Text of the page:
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2006-12-19 Tubaria furfuracea.jpg
Tubaria furfuracea
Scientific classification
Kingdom: Fungi
Division: Basidiomycota
Class: Agaricomycetes
Order: Agaricales
Family: Tubariaceae
Genus: Tubaria
(W.G.Sm.) Gillet (1876)
Type species
Tubaria furfuracea
(Pers.) Gillet (1876)
  • Agaricus subgen. Tubaria W.G.Sm. (1870)

Tubaria is a genus of fungi in the family Tubariaceae.[1][2][3] The genus is widely distributed, especially in temperate regions.[4] Tubaria was originally named as a subgenus of Agaricus by Worthington George Smith in 1870.[5] Claude Casimir Gillet promoted it to generic status in 1876.[6] The mushrooms produced by species in this genus are small- to medium-sized with caps ranging in color from pale pinkish-brown to reddish-brown, and often with remnants of the partial veil adhering to the margin. Mushrooms fruit on rotting wood, or, less frequently, in the soil. There are no species in the genus that are recommended for consumption.[7]


As of January 2016, the nomenclatural authority Index Fungorum accepts 72 species of Tubaria:[8]

T. conspersa
T. rufofulva

See also[edit]


  1. ^ Aime CM, Vilgalys R, Miller OK (2005). "The Crepidotaceae (Basidiomycota, Agaricales): Phylogeny and taxonomy of the genera and revision of the family based on molecular evidence". American Journal of Botany. 92: 74–82. PMID 21652386. doi:10.3732/ajb.92.1.74.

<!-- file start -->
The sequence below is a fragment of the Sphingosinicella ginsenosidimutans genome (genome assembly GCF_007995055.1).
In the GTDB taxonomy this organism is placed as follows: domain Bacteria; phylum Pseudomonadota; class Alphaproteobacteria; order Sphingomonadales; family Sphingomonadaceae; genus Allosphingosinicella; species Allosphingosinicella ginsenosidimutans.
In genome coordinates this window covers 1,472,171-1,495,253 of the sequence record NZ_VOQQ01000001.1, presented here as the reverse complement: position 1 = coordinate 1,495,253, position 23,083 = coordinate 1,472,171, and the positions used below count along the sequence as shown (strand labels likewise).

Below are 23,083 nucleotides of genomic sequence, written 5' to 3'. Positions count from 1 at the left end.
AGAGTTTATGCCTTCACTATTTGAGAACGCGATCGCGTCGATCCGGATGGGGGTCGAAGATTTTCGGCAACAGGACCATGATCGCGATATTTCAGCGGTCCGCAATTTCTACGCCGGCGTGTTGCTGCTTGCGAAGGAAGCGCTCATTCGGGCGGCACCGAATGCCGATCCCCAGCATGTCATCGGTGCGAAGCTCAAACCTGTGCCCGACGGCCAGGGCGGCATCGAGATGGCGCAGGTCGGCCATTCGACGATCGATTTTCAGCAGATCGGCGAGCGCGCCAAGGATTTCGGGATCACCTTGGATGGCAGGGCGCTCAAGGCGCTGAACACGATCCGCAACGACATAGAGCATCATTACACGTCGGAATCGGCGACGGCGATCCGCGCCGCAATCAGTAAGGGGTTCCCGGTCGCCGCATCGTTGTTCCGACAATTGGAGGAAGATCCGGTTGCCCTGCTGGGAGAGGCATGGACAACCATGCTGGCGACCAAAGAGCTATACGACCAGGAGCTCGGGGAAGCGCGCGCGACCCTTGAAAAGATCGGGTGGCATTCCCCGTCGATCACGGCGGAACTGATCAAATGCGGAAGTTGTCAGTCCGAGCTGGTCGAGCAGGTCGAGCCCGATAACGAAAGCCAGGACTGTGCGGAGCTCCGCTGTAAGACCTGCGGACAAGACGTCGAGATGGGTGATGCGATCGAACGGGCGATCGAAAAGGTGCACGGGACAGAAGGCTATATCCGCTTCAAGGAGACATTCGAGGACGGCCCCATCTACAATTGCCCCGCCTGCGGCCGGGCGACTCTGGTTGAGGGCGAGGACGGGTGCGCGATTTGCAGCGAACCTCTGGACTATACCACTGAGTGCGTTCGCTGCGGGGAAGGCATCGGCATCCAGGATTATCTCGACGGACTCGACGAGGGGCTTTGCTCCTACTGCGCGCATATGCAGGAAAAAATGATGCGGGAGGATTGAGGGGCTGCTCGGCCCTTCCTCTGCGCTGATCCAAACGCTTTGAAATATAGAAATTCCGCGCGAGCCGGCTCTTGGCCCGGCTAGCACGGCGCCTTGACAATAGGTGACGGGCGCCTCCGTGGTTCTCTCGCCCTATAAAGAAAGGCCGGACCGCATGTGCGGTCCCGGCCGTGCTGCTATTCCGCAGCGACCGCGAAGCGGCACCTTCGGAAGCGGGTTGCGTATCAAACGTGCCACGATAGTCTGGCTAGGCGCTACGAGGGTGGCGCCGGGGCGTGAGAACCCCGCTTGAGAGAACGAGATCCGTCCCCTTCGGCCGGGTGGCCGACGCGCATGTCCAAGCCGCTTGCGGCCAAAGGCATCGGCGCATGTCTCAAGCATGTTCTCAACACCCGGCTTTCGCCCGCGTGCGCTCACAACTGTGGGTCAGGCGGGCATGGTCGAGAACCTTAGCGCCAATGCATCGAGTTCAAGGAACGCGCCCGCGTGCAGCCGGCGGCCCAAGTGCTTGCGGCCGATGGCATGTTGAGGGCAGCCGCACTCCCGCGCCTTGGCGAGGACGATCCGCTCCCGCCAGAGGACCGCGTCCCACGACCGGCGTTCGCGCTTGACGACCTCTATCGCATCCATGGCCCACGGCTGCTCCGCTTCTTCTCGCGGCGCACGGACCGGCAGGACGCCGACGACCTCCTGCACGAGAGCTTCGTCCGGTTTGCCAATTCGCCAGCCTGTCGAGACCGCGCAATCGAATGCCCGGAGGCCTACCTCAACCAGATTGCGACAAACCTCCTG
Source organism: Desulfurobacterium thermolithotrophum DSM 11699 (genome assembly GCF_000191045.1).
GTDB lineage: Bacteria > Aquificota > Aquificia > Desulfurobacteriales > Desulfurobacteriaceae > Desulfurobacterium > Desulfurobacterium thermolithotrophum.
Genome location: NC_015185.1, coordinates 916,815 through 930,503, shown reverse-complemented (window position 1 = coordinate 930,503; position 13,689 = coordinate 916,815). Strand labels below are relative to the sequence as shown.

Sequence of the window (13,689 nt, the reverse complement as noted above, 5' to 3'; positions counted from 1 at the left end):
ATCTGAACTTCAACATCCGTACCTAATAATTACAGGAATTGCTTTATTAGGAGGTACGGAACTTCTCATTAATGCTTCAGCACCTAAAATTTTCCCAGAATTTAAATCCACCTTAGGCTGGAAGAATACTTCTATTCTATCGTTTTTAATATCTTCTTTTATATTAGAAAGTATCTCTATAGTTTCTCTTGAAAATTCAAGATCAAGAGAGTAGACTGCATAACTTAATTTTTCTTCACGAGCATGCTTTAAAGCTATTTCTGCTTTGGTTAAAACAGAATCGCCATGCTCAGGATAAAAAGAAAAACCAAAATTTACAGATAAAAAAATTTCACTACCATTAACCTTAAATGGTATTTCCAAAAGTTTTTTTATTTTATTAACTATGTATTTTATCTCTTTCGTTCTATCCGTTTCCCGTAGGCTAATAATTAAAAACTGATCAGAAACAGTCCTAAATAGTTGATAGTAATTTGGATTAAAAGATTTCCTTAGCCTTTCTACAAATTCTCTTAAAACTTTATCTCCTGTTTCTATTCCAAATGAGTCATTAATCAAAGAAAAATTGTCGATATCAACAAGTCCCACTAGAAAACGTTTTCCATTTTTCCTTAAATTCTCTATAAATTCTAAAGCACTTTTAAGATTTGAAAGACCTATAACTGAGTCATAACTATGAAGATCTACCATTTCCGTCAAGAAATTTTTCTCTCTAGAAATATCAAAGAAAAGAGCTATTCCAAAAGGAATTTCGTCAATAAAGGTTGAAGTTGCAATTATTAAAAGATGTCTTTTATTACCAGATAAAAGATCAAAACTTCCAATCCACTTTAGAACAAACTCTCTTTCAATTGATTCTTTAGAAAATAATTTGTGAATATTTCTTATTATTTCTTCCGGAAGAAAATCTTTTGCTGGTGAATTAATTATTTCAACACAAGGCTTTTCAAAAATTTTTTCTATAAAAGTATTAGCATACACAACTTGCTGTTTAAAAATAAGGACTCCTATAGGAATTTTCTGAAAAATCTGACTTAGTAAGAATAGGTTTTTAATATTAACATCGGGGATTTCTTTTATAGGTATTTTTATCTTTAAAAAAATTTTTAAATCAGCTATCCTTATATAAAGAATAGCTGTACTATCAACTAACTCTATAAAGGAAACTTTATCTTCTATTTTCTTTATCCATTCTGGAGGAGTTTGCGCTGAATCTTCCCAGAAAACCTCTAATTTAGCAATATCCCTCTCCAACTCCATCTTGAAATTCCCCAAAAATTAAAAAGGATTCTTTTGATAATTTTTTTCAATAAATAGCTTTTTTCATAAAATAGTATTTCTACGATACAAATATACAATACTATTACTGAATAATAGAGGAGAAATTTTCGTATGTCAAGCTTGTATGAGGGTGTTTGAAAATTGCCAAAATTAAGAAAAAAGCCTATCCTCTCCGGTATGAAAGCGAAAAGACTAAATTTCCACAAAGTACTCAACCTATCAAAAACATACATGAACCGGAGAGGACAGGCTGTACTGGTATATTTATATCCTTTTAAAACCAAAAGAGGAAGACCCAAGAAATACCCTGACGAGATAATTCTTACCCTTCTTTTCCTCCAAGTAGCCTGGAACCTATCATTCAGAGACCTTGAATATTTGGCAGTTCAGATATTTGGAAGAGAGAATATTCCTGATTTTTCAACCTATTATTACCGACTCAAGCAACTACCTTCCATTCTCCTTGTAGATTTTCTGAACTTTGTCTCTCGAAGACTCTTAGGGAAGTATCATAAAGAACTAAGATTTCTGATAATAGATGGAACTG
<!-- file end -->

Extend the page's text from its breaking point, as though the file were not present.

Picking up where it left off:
2. ^ Matheny PB, Curtis JM, Hofstetter V, Aime MC, Moncalvo JM, Ge ZW, Tang ZL, Slot JC, Ammirati JF, Baroni TJ, Bougher NL, Hughes KW, Lodge DJ, Kerrigan RW, Seidl MT, Aanen DK, DeNitis M, Daniele GM, Desjardin DE, Kropp BR, Norvell LL, Parker A, Vellinga EC, Vilgalys R, Hibbett DS (2006). "Major clades of Agaricales: A multilocus phylogenetic overview". Mycologia. 98: 982–995. PMID 17486974. doi:10.3852/mycologia.98.6.982. 
  3. ^ Matheny PB, Moreau PA, Vizzini A, Harrower E, De Haan A, Contu M, Curti M (2015). "Crassisporium and Romagnesiella: Two new genera of dark-spored Agaricales". Systematics and Biodiversity. 13 (1): 28–41. doi:10.1080/14772000.2014.967823. 
  4. ^ Kirk PM, Cannon PF, Minter DW, Stalpers JA (2008). Dictionary of the Fungi (10th ed.). Wallingford, UK: CAB International. p. 707. ISBN 978-0-85199-826-8. 
  5. ^ "Tubaria (W.G. Sm.) Gillet 1876". MycoBank. International Mycological Association. Retrieved 2011-12-01. 
  6. ^ Gillet CC. (1876). Les Hyménomycètes ou Description de tous les Champignons qui Croissent en France (in French). pp. 177–560 (see p. 537). 
  7. ^ Bessette A, Bessette AR, Fischer DW (1997). Mushrooms of Northeastern North America. Syracuse, New York: Syracuse University Press. p. 267. ISBN 978-0-8156-0388-7. 
  8. ^ Kirk PM. "Species Fungorum (version 23rd December 2015). In: Species 2000 & ITIS Catalogue of Life". Retrieved 2016-01-08. 

External links[edit]